Same applies to the bottom of the flywheel, which needs sealing to keep the clutch dry but also I have to retain the crankshaft position sensor in that area so that's another tricky one. Also the 120 amp alternator is mounted quite low on these so there's another thing to think about, that might have to take it's chances to start with or I'll never get the thing built.


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jamo
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PostPosted: Wed Apr 25, 2012 9:49 am    Post subject: Reply with quote

Subscribed now, looking forward too seeing this progress. Is the white LWB zuk in the background the chosen project ?
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nj111
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PostPosted: Wed Apr 25, 2012 10:10 am    Post subject: Reply with quote

jamo wrote:
Subscribed now, looking forward too seeing this progress. Is the white LWB zuk in the background the chosen project ?


That white LWB samurai in the background earlier should be surplus to requirements, I think we just need the bonnet off it. The car we intend to use is this little 410.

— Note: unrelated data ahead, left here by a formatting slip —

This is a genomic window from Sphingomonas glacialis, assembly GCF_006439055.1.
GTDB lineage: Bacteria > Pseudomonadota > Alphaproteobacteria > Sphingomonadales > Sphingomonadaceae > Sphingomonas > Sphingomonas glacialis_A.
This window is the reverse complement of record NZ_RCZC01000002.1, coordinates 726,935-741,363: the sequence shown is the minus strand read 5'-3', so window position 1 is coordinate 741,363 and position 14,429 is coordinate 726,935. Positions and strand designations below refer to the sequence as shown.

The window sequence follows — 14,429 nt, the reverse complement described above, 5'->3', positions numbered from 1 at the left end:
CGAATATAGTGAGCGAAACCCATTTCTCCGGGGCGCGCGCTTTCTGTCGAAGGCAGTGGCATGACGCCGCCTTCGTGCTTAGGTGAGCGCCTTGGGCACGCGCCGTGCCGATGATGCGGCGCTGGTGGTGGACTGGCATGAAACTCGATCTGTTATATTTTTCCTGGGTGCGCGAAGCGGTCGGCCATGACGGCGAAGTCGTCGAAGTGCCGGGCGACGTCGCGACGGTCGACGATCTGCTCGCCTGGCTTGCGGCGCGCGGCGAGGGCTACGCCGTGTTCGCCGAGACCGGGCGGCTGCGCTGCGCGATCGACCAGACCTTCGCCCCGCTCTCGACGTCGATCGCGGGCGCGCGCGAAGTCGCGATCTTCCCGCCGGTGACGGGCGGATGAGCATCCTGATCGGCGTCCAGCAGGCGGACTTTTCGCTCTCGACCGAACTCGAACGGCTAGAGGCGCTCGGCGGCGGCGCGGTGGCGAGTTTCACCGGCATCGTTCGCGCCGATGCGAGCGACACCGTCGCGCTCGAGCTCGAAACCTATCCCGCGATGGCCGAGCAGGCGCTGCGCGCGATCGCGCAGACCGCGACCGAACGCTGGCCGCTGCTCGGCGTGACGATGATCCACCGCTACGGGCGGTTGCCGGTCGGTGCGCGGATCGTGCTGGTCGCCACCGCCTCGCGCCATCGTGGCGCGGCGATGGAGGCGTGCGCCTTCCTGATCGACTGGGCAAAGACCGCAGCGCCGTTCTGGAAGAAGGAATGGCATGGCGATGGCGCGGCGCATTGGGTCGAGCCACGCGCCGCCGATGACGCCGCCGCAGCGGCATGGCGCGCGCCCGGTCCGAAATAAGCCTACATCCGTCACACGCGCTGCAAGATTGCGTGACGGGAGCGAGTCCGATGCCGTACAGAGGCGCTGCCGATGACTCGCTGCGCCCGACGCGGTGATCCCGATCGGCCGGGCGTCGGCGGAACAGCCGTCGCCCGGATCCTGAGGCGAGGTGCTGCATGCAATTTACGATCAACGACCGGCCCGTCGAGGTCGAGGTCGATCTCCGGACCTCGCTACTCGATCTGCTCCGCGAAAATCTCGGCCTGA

It will have to be a tray back and MSA spec but we still want it to look like an SJ as far as possible.
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cynic-al
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PostPosted: Wed Apr 25, 2012 11:48 am    Post subject: Reply with quote

Love these engines Smile Seeing as you've put all that hard work in I think you should make all drawings openly available when you've finished Wink

As for timing belts etc I assume if the belt fails there is the risk of colision on this engine? if the housing is basically sealed you could apply a small amount of air pressure to try to resist the water ingress, although too much might damage the seals. Whilst your designing your body I would try to make as much of the engine accessable as possible, maybe have the front entirely removable? If its going to have any part of a cage at the front you could clip them to that?

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nj111
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PostPosted: Wed Apr 25, 2012 12:26 pm    Post subject: Reply with quote